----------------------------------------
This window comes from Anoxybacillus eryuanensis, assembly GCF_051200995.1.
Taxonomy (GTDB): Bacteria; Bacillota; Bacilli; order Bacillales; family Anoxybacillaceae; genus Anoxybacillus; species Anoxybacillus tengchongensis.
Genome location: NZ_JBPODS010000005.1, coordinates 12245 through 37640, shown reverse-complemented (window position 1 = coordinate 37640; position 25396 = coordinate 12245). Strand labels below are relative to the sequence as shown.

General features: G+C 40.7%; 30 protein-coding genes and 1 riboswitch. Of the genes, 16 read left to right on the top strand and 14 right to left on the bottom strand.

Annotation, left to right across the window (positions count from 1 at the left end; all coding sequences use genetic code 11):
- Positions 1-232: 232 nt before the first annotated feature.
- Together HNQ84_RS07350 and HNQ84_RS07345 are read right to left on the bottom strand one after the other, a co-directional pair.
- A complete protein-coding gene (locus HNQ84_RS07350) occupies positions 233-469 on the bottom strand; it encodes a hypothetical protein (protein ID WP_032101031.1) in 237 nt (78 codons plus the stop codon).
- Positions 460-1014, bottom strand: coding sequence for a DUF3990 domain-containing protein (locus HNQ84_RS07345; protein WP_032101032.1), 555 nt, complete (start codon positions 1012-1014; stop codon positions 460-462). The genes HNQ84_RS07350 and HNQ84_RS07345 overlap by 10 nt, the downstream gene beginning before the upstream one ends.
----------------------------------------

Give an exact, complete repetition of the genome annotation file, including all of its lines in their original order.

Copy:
This window comes from Anoxybacillus eryuanensis, assembly GCF_051200995.1.
Taxonomy (GTDB): Bacteria; Bacillota; Bacilli; order Bacillales; family Anoxybacillaceae; genus Anoxybacillus; species Anoxybacillus tengchongensis.
Genome location: NZ_JBPODS010000005.1, coordinates 12245 through 37640, shown reverse-complemented (window position 1 = coordinate 37640; position 25396 = coordinate 12245). Strand labels below are relative to the sequence as shown.

General features: G+C 40.7%; 30 protein-coding genes and 1 riboswitch. Of the genes, 16 read left to right on the top strand and 14 right to left on the bottom strand.

Annotation, left to right across the window (positions count from 1 at the left end; all coding sequences use genetic code 11):
- Positions 1-232: 232 nt before the first annotated feature.
- Together HNQ84_RS07350 and HNQ84_RS07345 are read right to left on the bottom strand one after the other, a co-directional pair.
- A complete protein-coding gene (locus HNQ84_RS07350) occupies positions 233-469 on the bottom strand; it encodes a hypothetical protein (protein ID WP_032101031.1) in 237 nt (78 codons plus the stop codon).
- Positions 460-1014, bottom strand: coding sequence for a DUF3990 domain-containing protein (locus HNQ84_RS07345; protein WP_032101032.1), 555 nt, complete (start codon positions 1012-1014; stop codon positions 460-462). The genes HNQ84_RS07350 and HNQ84_RS07345 overlap by 10 nt, the downstream gene beginning before the upstream one ends.